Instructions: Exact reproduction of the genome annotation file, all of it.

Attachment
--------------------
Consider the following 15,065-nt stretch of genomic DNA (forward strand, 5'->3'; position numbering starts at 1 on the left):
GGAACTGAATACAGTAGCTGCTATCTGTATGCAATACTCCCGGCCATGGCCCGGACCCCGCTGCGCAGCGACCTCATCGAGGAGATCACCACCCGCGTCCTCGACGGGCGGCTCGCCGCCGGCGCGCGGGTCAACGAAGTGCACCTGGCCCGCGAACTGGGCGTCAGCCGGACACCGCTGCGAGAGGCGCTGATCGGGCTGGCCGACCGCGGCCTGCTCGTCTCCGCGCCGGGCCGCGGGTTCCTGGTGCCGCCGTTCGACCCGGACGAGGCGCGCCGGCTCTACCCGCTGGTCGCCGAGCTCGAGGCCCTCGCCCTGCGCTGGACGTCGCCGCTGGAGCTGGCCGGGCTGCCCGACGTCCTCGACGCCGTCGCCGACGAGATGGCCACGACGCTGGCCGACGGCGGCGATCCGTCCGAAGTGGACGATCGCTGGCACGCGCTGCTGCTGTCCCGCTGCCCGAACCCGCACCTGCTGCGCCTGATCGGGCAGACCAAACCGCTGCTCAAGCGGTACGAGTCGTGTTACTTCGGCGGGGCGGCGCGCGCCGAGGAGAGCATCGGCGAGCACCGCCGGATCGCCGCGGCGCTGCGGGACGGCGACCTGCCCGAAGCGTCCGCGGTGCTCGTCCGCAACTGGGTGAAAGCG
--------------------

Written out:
Consider the following 15,065-nt stretch of genomic DNA (forward strand, 5'->3'; position numbering starts at 1 on the left):
GGAACTGAATACAGTAGCTGCTATCTGTATGCAATACTCCCGGCCATGGCCCGGACCCCGCTGCGCAGCGACCTCATCGAGGAGATCACCACCCGCGTCCTCGACGGGCGGCTCGCCGCCGGCGCGCGGGTCAACGAAGTGCACCTGGCCCGCGAACTGGGCGTCAGCCGGACACCGCTGCGAGAGGCGCTGATCGGGCTGGCCGACCGCGGCCTGCTCGTCTCCGCGCCGGGCCGCGGGTTCCTGGTGCCGCCGTTCGACCCGGACGAGGCGCGCCGGCTCTACCCGCTGGTCGCCGAGCTCGAGGCCCTCGCCCTGCGCTGGACGTCGCCGCTGGAGCTGGCCGGGCTGCCCGACGTCCTCGACGCCGTCGCCGACGAGATGGCCACGACGCTGGCCGACGGCGGCGATCCGTCCGAAGTGGACGATCGCTGGCACGCGCTGCTGCTGTCCCGCTGCCCGAACCCGCACCTGCTGCGCCTGATCGGGCAGACCAAACCGCTGCTCAAGCGGTACGAGTCGTGTTACTTCGGCGGGGCGGCGCGCGCCGAGGAGAGCATCGGCGAGCACCGCCGGATCGCCGCGGCGCTGCGGGACGGCGACCTGCCCGAAGCGTCCGCGGTGCTCGTCCGCAACTGGGTGAAAGCG